Anointing Oil
Moshe Ben-Chaim

Question: My question is simple: "What do the five elements of the Holy Anointing Oil represent?" (Exodus 30:22-33)
I have asked this question to various Rabbis and have received answers uniformly along the lines of (well,,"it smells right."
Bearing in mind that this unique mixture was used in the anointing of not only the Tabernacle, but All of the furniture of the Tabernacle, All of the utensils of the Tabernacle, Aaron and his sons, and the Kings. Without this unique anointing being applied, all mentioned (you fill in the blank) were unqualified to be of use in the service of God. As such, it can easily be said that the Holy Anointing Oil is higher/greater/of more import than the Tabernacle, all of it's contents, and the priesthood because IT was applied to THEM .

I don't mean to sound flippant, I am just a bit frustrated. One might think that since the time of the Tabernacle someone would have discerned the meaning of this most significant if not forgotten item. I have done my own study to be sure, yet before I go shooting off my mouth I'd like a confirming or negating word a bit more studied than,"I dunno".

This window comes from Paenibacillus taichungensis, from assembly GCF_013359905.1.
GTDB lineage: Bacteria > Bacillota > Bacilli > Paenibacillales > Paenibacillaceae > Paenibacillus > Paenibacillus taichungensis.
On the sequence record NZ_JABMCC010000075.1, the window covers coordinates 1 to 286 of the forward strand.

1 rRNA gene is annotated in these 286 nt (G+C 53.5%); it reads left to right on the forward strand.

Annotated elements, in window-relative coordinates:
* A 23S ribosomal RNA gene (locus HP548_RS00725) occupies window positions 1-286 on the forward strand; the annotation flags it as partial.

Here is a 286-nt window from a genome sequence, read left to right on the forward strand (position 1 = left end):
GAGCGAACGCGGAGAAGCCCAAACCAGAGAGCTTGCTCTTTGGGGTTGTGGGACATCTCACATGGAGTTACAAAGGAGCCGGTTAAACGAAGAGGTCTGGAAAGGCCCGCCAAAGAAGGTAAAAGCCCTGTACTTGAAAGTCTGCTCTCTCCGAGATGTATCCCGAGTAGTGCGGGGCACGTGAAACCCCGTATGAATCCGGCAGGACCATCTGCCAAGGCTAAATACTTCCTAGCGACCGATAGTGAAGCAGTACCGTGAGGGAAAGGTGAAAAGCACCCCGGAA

- Ramirez
Mesora: There are a few main questions we can ask regarding the nature of the anointing oil (Exod. 30:22-33);
1) What is the necessity to anoint the Tabernacle and the vessels? What is lacking if they are not anointed? The structure of these objects do not change subsequent to the anointing. They can function equally well without the oil. Why then is there a need for anointing? 2) The passage (Exod. 30:22-23) reads, "God said to Moses saying: "YOU take (such and such spices...)". What is the nature of the oil that Moses was instructed himself to create this oil? Why is such urgency placed on Moshe here, but not in other cases? Additionally, the medrash says that the oil which Moshe made had numerous miracles performed throughout. It actually endured more usage than its volume should have realized. Again this pays homage to Moshe's exclusive involvement, but what is the idea behind these miracles? 3) Why does the passage need to mention "to minister to Me (God)"? Who else would Aaron and his sons minister before in God's Temple?